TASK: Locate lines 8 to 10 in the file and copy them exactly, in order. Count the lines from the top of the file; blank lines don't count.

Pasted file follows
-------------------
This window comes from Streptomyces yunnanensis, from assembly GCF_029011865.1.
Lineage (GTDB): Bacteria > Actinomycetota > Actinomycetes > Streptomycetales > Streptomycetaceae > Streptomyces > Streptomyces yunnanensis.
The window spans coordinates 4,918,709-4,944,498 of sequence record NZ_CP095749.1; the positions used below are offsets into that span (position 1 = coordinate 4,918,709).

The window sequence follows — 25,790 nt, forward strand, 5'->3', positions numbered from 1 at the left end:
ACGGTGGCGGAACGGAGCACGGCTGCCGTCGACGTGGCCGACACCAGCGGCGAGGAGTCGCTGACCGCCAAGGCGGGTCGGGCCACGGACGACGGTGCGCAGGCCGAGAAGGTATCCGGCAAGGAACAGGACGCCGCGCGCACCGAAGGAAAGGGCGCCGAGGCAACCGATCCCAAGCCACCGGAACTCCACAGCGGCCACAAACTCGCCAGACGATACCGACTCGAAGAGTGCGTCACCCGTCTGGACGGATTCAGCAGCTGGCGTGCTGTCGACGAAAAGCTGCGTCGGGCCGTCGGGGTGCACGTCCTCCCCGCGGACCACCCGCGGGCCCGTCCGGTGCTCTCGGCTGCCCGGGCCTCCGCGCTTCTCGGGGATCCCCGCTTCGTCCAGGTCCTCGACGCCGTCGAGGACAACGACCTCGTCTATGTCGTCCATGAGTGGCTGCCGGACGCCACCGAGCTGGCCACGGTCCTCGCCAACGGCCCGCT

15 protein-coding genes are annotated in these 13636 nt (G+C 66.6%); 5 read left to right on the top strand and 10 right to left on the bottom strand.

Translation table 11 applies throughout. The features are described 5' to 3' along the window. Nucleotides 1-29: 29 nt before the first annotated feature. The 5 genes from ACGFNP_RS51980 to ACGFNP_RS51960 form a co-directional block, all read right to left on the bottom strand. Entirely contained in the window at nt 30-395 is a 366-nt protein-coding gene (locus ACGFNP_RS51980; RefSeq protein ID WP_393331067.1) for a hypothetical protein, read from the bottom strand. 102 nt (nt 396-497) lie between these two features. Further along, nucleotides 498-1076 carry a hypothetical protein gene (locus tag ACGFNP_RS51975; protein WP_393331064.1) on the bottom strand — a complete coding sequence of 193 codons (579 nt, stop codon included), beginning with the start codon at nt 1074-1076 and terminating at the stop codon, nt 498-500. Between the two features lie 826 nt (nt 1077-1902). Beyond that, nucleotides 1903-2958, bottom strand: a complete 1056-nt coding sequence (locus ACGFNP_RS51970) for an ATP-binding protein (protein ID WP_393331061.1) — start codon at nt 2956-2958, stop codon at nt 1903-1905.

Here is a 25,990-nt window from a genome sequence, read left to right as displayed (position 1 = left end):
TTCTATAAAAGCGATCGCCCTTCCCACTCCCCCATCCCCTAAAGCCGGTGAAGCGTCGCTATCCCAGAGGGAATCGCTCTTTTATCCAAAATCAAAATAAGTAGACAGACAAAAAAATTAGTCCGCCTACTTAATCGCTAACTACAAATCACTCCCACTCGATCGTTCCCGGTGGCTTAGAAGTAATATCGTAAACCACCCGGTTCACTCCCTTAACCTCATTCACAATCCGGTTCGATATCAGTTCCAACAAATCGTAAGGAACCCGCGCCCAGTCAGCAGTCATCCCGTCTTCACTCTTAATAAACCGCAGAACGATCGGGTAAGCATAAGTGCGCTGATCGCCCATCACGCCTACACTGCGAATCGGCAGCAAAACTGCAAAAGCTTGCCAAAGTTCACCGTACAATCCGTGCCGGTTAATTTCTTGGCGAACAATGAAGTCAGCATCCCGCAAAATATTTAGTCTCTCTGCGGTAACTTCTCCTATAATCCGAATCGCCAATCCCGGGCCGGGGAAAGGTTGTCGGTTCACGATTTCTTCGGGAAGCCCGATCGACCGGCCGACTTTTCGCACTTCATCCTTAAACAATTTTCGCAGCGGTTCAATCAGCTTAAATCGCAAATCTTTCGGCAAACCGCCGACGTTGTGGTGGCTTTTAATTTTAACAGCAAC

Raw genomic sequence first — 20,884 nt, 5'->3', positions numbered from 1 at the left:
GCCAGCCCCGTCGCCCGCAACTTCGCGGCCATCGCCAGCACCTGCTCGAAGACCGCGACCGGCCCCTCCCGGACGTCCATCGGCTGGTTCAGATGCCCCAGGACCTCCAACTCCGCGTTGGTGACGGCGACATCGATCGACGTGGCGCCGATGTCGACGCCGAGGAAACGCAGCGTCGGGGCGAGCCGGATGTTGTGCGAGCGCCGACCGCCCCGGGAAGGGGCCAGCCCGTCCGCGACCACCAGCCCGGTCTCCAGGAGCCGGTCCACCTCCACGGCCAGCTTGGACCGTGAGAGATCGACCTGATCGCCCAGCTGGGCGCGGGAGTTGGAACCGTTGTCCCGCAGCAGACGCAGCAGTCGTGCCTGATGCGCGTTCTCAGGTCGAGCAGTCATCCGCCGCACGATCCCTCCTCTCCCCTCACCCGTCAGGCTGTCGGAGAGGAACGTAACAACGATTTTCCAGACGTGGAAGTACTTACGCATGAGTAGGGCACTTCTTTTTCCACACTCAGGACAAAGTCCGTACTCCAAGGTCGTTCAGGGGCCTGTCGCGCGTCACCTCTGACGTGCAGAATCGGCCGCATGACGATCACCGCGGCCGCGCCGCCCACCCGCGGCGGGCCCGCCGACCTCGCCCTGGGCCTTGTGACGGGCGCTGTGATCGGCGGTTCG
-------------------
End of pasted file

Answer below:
Here is a 25,990-nt window from a genome sequence, read left to right as displayed (position 1 = left end):
TTCTATAAAAGCGATCGCCCTTCCCACTCCCCCATCCCCTAAAGCCGGTGAAGCGTCGCTATCCCAGAGGGAATCGCTCTTTTATCCAAAATCAAAATAAGTAGACAGACAAAAAAATTAGTCCGCCTACTTAATCGCTAACTACAAATCACTCCCACTCGATCGTTCCCGGTGGCTTAGAAGTAATATCGTAAACCACCCGGTTCACTCCCTTAACCTCATTCACAATCCGGTTCGATATCAGTTCCAACAAATCGTAAGGAACCCGCGCCCAGTCAGCAGTCATCCCGTCTTCACTCTTAATAAACCGCAGAACGATCGGGTAAGCATAAGTGCGCTGATCGCCCATCACGCCTACACTGCGAATCGGCAGCAAAACTGCAAAAGCTTGCCAAAGTTCACCGTACAATCCGTGCCGGTTAATTTCTTGGCGAACAATGAAGTCAGCATCCCGCAAAATATTTAGTCTCTCTGCGGTAACTTCTCCTATAATCCGAATCGCCAATCCCGGGCCGGGGAAAGGTTGTCGGTTCACGATTTCTTCGGGAAGCCCGATCGACCGGCCGACTTTTCGCACTTCATCCTTAAACAATTTTCGCAGCGGTTCAATCAGCTTAAATCGCAAATCTTTCGGCAAACCGCCGACGTTGTGGTGGCTTTTAATTTTAACAGCAAC

Raw genomic sequence first — 20,884 nt, 5'->3', positions numbered from 1 at the left: